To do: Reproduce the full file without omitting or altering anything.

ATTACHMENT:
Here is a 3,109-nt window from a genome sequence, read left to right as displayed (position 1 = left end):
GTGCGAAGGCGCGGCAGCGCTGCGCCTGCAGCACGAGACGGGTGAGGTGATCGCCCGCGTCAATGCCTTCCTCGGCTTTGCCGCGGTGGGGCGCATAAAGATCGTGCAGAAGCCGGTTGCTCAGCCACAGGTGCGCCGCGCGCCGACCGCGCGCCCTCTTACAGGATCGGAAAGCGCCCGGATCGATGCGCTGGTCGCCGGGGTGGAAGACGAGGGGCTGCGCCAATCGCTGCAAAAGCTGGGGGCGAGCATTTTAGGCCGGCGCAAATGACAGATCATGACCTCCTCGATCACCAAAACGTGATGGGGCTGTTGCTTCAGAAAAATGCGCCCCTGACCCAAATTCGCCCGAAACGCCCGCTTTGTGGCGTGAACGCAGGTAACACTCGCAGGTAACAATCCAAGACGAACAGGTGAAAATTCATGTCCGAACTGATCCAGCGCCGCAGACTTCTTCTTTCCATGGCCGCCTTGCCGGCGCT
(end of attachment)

Here is a 3,109-nt window from a genome sequence, read left to right as displayed (position 1 = left end):
GTGCGAAGGCGCGGCAGCGCTGCGCCTGCAGCACGAGACGGGTGAGGTGATCGCCCGCGTCAATGCCTTCCTCGGCTTTGCCGCGGTGGGGCGCATAAAGATCGTGCAGAAGCCGGTTGCTCAGCCACAGGTGCGCCGCGCGCCGACCGCGCGCCCTCTTACAGGATCGGAAAGCGCCCGGATCGATGCGCTGGTCGCCGGGGTGGAAGACGAGGGGCTGCGCCAATCGCTGCAAAAGCTGGGGGCGAGCATTTTAGGCCGGCGCAAATGACAGATCATGACCTCCTCGATCACCAAAACGTGATGGGGCTGTTGCTTCAGAAAAATGCGCCCCTGACCCAAATTCGCCCGAAACGCCCGCTTTGTGGCGTGAACGCAGGTAACACTCGCAGGTAACAATCCAAGACGAACAGGTGAAAATTCATGTCCGAACTGATCCAGCGCCGCAGACTTCTTCTTTCCATGGCCGCCTTGCCGGCGCT